You can just imagine the discussions among the studio executives.
"Let's make a film with Jessica Alba in a bikini!" "Great idea! What's the plot angle?" "Plot? With Jess in a bikini do we need a plot? Make her character a swimwear model or something!" "Naah, too obvious. What about pirates of the Caribbean, sunken treasure, that sort of thing? Make Jess a scuba diver. In a bikini, of course".
And so we end up with a sort of unacknowledged remake of "The Deep" from the seventies. Like the earlier film, it is about treasure hunters diving for sunken treasure and tangling with drug-dealing gangsters, and like that film it relies heavily upon the charms of its scantily-clad leading lady, Alba here and Jacqueline Bissett in "The Deep". (Indeed, "The Deep" itself can be seen as an unacknowledged remake of "Underwater" from the fifties, a film whose main attraction was the sight of a scantily-clad Jane Russell). "Into the Blue", however, does offer a bonus to its target young male audience; we have two couples, not just one, diving for the treasure, so we get to see two pretty girls in bikinis. (Ashley Scott is the other).
There is a problem with remakes, acknowledged or unacknowledged. Or rather, there are two problems. If you try to remake a good film, the critics will gleefully claim that your effort is nowhere near as good as the original. And if you try to remake a bad one, they will (equally gleefully) accuse you of desperately trying to succeed with a formula which failed last time. Well, "The Deep" was (in my view at least) a pretty bad film, and "Into the View" does not improve on it. Indeed, it is probably even worse.
The main flaws of "The Deep" were a clichéd plot, some manic over-acting from Robert Shaw and some rather dull photography. The main flaws of "Into the Blue" are firstly a plot which is so tortured as to come, at times, close to well-nigh incomprehensible. Secondly, the dialogue is often difficult to hear clearly. I spent the whole of the running-time, for example, thinking that Paul Walker's character was called "Gerry"; it wasn't until I saw the closing credits that I realised this was actually supposed to be "Jared". Mishearing a character's name would not in itself have spoilt the film for me, but this was merely one symptom of a wider problem, and frequently mishearing crucial lines of dialogue certainly did spoil it.
And thirdly there is the acting. Alba put me in mind of Louis B. Mayer's famous dictum about Esther Williams- "Wet she's a star, dry she ain't". She earned a Razzie nomination for Worst Actress. None of her co-stars were so nominated, although if Mayer had seen their performances here he might have opined that "wet they ain't stars, and dry they ain't either". And that includes that other big name, Walker, for once in his career acting in a film without any fast cars in it.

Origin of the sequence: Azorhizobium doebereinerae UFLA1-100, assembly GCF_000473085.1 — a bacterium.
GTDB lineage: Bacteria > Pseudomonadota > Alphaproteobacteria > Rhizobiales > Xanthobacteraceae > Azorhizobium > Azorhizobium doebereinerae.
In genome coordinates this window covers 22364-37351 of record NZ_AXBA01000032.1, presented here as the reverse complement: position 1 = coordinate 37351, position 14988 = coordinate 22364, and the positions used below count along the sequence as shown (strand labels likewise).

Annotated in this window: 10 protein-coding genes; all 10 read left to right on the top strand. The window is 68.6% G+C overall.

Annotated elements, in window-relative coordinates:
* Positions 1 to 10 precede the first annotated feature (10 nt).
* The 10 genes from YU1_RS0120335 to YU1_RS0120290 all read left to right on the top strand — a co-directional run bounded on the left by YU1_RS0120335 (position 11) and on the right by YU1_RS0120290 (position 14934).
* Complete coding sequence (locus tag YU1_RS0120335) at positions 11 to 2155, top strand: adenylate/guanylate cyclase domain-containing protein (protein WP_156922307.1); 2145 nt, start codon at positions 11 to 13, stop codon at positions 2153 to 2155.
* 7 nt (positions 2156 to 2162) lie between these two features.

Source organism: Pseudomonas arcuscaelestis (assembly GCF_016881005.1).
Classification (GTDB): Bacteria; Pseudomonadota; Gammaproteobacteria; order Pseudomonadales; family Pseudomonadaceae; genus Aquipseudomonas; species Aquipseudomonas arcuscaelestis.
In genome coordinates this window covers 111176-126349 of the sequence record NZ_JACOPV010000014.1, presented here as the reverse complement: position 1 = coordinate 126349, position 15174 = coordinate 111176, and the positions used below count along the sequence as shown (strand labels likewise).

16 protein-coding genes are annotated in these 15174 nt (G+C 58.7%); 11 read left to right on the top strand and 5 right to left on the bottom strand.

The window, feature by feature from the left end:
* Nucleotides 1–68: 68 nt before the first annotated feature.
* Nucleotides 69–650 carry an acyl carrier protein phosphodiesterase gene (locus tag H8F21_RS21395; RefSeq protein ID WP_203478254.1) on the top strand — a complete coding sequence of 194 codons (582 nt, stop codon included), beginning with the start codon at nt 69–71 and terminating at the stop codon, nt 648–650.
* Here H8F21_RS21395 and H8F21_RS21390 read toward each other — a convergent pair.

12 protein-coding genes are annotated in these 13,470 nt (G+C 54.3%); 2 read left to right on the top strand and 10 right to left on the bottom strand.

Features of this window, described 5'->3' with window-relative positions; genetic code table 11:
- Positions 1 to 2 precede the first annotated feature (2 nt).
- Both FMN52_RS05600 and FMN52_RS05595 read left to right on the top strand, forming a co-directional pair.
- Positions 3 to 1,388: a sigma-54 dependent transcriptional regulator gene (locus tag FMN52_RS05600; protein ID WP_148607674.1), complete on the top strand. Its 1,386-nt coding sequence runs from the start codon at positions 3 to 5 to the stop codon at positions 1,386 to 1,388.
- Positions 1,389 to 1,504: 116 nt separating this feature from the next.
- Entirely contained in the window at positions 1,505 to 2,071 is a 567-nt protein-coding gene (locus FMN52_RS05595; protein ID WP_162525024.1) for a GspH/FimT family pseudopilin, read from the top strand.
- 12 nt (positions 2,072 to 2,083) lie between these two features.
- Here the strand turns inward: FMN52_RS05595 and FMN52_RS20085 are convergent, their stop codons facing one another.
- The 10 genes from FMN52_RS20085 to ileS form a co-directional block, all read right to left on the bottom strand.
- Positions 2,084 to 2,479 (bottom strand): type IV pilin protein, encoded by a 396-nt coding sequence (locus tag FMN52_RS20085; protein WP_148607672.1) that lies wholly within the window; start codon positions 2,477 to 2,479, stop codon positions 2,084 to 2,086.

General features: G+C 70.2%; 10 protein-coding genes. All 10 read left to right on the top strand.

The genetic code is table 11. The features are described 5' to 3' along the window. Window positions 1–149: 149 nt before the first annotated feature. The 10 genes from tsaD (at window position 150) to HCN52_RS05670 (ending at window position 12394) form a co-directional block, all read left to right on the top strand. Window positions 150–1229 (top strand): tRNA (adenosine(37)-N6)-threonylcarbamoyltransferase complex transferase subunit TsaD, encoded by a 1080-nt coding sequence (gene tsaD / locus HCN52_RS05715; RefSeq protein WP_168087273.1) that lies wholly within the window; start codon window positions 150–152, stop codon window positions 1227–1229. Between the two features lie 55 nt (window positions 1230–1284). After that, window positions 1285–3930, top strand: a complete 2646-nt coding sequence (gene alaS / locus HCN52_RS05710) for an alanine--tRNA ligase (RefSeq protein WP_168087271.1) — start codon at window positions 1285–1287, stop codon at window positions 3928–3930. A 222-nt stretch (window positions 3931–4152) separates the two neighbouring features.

Alba and Walker are merely wooden, but Scott Caan as Bryce, the other boy in the foursome, is something worse than wooden. He makes Bryce so unsympathetic (admittedly, with a lot of help from the scriptwriters) that we end up wondering just when he is going to get his well-deserved come-uppance along with the rest of the villains. Incredibly, however, we are supposed to accept Bryce as one of the good guys, even though he can see no moral objection to collaborating with a vicious gang of drug smugglers and even though he shows very little emotion when his girlfriend is killed by a shark. (He would be a lot more upset about losing the gold than he is about losing his girl). Bryce is supposed to be a hot-shot New York lawyer; the New York Bar Association should sue the film-makers for implying that they would ever permit such an unprincipled jerk to practice law.
About the most one can say for the film is that the underwater sequences are generally attractive and well done. And, of course, Jessica Alba looks gorgeous. But, I'm afraid, sometimes bikinis are just not enough to turn a badly written, badly directed and badly acted film into a good one. 3/10